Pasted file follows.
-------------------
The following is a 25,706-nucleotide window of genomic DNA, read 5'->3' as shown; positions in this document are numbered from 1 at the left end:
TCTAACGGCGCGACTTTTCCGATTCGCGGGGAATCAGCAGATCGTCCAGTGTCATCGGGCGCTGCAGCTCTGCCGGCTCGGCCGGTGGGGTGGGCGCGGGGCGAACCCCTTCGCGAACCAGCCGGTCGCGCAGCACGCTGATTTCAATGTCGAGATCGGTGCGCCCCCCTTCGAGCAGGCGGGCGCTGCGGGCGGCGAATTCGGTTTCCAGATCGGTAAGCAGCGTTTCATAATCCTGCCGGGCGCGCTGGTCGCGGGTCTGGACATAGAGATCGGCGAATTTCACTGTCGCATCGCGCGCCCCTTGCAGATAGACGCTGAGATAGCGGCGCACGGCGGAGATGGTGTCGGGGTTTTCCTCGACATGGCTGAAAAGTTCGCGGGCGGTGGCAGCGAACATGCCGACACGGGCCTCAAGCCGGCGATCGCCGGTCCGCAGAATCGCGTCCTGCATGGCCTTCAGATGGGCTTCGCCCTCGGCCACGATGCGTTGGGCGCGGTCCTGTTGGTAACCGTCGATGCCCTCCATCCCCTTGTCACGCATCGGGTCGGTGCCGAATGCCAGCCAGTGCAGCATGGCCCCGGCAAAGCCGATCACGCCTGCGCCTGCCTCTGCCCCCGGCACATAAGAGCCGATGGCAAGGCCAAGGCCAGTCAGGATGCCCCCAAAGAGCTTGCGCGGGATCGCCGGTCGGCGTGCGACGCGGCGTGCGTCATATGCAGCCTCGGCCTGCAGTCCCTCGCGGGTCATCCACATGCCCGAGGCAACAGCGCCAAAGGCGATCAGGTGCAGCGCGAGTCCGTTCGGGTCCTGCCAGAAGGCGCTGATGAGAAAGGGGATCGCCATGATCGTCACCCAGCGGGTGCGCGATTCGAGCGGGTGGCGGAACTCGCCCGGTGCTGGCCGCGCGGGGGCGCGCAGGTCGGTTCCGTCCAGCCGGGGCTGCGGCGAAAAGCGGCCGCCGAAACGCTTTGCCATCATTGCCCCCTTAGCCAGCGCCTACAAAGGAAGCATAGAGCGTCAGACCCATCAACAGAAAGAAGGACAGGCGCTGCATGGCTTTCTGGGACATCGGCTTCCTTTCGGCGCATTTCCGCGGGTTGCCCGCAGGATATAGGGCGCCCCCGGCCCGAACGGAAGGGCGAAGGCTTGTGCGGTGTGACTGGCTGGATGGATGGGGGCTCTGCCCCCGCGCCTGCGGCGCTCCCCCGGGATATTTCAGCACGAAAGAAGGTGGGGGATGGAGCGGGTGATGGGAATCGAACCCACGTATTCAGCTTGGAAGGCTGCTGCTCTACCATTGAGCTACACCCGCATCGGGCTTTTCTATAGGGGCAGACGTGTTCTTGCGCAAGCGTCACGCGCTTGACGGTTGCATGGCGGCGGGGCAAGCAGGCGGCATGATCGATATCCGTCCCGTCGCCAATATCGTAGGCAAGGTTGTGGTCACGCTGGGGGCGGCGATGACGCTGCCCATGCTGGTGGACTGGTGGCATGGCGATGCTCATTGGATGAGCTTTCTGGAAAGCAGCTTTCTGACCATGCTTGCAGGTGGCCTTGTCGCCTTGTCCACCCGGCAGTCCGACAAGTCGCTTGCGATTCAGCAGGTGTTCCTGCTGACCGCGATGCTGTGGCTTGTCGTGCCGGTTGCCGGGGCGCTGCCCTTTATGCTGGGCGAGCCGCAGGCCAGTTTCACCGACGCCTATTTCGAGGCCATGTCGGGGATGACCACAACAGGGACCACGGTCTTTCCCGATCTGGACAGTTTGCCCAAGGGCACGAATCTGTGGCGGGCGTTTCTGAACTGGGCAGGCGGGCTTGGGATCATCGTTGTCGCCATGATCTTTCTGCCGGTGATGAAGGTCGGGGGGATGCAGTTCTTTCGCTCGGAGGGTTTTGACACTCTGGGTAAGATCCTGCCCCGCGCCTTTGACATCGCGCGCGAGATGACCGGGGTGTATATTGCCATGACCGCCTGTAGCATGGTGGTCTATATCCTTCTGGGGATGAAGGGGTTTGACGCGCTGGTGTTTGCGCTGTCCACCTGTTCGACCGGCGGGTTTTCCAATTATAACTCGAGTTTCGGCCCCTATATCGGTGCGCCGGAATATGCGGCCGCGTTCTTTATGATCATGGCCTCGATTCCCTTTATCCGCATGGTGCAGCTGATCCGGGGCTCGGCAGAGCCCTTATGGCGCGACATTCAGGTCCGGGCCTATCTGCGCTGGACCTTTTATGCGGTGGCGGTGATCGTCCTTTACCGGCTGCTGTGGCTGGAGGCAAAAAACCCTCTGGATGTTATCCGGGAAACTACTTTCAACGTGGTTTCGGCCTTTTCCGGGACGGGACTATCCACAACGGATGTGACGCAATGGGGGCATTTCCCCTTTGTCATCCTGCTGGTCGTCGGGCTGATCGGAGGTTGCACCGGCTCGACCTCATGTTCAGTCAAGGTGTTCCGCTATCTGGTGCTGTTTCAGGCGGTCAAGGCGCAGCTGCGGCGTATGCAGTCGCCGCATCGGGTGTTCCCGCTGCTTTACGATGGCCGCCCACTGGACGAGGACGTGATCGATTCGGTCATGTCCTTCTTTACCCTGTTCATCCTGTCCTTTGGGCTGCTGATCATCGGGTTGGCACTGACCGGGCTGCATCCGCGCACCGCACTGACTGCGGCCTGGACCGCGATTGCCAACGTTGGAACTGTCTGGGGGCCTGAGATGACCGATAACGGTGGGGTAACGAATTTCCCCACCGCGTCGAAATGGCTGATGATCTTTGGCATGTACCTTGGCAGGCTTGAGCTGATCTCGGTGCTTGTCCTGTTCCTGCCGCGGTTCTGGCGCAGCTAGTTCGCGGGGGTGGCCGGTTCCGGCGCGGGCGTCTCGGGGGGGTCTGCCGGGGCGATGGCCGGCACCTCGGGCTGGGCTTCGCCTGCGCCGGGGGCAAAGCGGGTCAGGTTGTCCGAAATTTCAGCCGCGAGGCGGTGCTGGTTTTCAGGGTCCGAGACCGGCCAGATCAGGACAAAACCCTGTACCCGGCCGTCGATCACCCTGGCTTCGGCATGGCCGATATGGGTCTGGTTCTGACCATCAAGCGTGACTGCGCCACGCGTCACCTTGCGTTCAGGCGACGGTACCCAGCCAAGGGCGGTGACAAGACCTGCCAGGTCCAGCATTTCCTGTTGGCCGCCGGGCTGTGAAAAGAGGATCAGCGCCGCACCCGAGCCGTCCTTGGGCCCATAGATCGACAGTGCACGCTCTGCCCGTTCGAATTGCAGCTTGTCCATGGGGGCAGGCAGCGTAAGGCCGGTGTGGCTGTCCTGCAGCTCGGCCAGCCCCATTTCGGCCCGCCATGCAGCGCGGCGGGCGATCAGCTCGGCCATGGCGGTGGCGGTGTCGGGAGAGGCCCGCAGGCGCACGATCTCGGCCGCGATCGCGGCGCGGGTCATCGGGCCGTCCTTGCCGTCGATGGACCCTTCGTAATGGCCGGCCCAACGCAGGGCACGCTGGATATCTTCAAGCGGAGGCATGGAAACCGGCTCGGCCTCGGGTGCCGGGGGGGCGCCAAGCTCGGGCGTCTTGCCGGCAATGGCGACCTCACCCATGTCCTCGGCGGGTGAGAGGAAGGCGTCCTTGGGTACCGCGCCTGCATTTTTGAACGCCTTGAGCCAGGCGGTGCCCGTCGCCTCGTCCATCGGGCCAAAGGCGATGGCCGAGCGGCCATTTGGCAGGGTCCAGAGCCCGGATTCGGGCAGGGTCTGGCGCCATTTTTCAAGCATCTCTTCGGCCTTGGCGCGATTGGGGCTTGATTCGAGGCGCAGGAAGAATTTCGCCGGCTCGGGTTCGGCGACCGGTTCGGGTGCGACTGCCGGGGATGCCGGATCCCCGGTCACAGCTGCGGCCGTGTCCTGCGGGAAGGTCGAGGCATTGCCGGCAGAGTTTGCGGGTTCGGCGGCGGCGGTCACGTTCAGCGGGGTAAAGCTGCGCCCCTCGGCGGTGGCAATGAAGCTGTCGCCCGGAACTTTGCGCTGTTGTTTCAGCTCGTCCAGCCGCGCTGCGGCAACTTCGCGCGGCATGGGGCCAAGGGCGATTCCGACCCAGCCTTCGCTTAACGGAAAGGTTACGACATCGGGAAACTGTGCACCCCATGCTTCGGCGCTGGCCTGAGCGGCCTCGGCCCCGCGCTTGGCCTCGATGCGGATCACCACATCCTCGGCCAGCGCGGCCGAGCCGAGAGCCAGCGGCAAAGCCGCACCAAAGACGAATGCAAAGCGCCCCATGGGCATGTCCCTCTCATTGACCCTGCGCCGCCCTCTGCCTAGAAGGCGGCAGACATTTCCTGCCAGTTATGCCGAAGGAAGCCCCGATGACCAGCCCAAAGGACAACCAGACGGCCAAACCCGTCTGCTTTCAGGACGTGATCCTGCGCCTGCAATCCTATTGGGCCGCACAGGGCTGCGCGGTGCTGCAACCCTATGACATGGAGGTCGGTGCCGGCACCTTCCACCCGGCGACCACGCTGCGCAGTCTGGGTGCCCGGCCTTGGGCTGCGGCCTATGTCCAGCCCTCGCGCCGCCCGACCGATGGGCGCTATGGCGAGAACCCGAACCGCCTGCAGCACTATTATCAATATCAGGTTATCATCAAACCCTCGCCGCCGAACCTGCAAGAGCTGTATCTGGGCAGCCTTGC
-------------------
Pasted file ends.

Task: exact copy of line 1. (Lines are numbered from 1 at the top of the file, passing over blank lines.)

The following is a 25,706-nucleotide window of genomic DNA, read 5'->3' as shown; positions in this document are numbered from 1 at the left end: